Body Size Discrimination and the Church

From a Christian perspective, discrimination on the basis of body size/shape is especially heinous.  We are called to love all people, sinners and redeemed-sinners (otherwise known as the saints) alike.  We are called to love them because they are made in the image of God.  I think, however, that healthism is creeping into the Church, preventing us from loving some of our neighbours—or our brothers and sisters in Christ—as well as we are called to do.

Now, you might argue, loving overweight people means helping them to become healthy.  Yes, yes it does.  But consider this quote from Dr. Jon Robison:

“Health can be redefined as the manner in which we live well despite our inescapable illnesses, disabilities, and trauma.”

Robison makes a very Christian point here, whether he intended it or not.  One of the things we know as Christians is that there was a Fall.  Human beings, though made in the image of God, are now dying beings, experiencing the on-going effects of the first sin.  Our brokenness means that we will suffer disease and illness, that some of us will be born with physical or mental challenges, that we can be injured and maimed, and that we can make mistakes when it comes to taking good care of ourselves, others, and the world in which we live.

We also know, however, that we are being redeemed.  Our world, our selves, and our relationships with God and others are all part of that ongoing redemption.  When we interact with someone, we are interacting with them both as children created in the image of God and as people who can be or are being redeemed.

Health is a part of that redemption.  But it behooves us to note that, in some cases, ideal health (whatever that might look like) will never be possible.  No matter how virtuously a cancer patient lives her life, she may still die young.  No matter how hard a blind person prays, he might not receive healing.  Someone with a chronic disease like Multiple Sclerosis lives as well as he can despite the pain and difficulty associated with the brokenness of his body.  Regardless of how often a fat person tries to lose weight, statistics tell us that in 95% of cases, the weight will be regained (sometimes with interest) within 2-5 years.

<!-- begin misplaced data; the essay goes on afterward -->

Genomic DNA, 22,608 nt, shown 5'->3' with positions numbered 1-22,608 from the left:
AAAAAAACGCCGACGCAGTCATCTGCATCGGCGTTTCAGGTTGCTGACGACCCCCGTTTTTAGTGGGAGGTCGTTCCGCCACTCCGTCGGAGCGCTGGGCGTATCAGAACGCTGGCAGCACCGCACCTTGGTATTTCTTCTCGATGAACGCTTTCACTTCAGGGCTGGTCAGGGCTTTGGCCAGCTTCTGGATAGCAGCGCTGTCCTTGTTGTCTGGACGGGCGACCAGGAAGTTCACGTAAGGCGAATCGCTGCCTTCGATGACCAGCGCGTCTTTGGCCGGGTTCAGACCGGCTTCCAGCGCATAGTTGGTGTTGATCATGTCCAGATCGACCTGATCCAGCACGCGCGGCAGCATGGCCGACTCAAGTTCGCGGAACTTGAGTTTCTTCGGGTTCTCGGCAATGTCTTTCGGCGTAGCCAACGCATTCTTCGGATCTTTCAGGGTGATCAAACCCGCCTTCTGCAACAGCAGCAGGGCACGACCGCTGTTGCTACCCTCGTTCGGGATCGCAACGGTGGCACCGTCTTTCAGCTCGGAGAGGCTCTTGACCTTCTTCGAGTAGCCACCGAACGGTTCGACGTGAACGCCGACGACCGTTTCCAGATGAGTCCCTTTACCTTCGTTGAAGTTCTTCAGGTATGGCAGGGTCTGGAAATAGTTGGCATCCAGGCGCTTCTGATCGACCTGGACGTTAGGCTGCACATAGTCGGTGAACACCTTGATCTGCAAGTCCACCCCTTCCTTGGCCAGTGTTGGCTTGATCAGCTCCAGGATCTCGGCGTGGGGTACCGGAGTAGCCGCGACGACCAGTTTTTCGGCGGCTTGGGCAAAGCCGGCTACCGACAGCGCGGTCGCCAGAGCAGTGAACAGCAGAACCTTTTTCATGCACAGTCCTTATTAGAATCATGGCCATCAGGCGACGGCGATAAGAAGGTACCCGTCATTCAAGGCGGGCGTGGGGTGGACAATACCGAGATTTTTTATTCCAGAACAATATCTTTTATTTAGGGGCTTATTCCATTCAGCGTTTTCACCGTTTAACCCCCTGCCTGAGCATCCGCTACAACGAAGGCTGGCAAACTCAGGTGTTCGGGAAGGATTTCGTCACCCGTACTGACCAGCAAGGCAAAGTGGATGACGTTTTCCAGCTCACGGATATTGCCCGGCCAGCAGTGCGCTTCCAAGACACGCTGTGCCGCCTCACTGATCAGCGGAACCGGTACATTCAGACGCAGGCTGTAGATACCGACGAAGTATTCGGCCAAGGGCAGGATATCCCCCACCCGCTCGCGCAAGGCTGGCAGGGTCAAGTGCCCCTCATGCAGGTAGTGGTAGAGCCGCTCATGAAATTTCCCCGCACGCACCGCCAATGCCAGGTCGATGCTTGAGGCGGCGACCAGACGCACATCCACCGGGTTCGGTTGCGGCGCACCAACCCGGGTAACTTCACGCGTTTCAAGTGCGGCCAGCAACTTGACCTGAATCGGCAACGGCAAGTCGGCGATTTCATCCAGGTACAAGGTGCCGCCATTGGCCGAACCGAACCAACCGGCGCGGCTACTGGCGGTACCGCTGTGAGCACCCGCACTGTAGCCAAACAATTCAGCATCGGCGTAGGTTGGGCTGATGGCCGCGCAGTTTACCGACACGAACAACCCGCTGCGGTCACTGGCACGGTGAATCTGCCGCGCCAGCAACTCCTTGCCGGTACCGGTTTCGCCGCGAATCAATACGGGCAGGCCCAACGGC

So, encouraging someone to live a healthy life sometimes means accepting that their body will not be made perfect on this side of the general resurrection, and that, frankly, we don’t know what perfect will look like on the other side.  Helping someone live a healthy life means helping them to love themselves well.  It means helping them to see that their bodies are giving them cues about what to eat and when and how much.  It means helping them to find healthy and pleasurable ways to move their bodies so that they are experiencing fullness of life.

It means not judging someone because they go to the gym and then have an ice cream afterwards.  Instead, why not complement them for going to the gym?  It means that you welcome people of all abilities and sizes into a physical event—whether sports or dancing or gardening or otherwise—and make sure that everyone is having fun and no one gets hurt.  It means affirming someone as made in the image of God and helping them to find abundant life in the body which God gave to them, even as that body is marked by the brokenness of the Fall.

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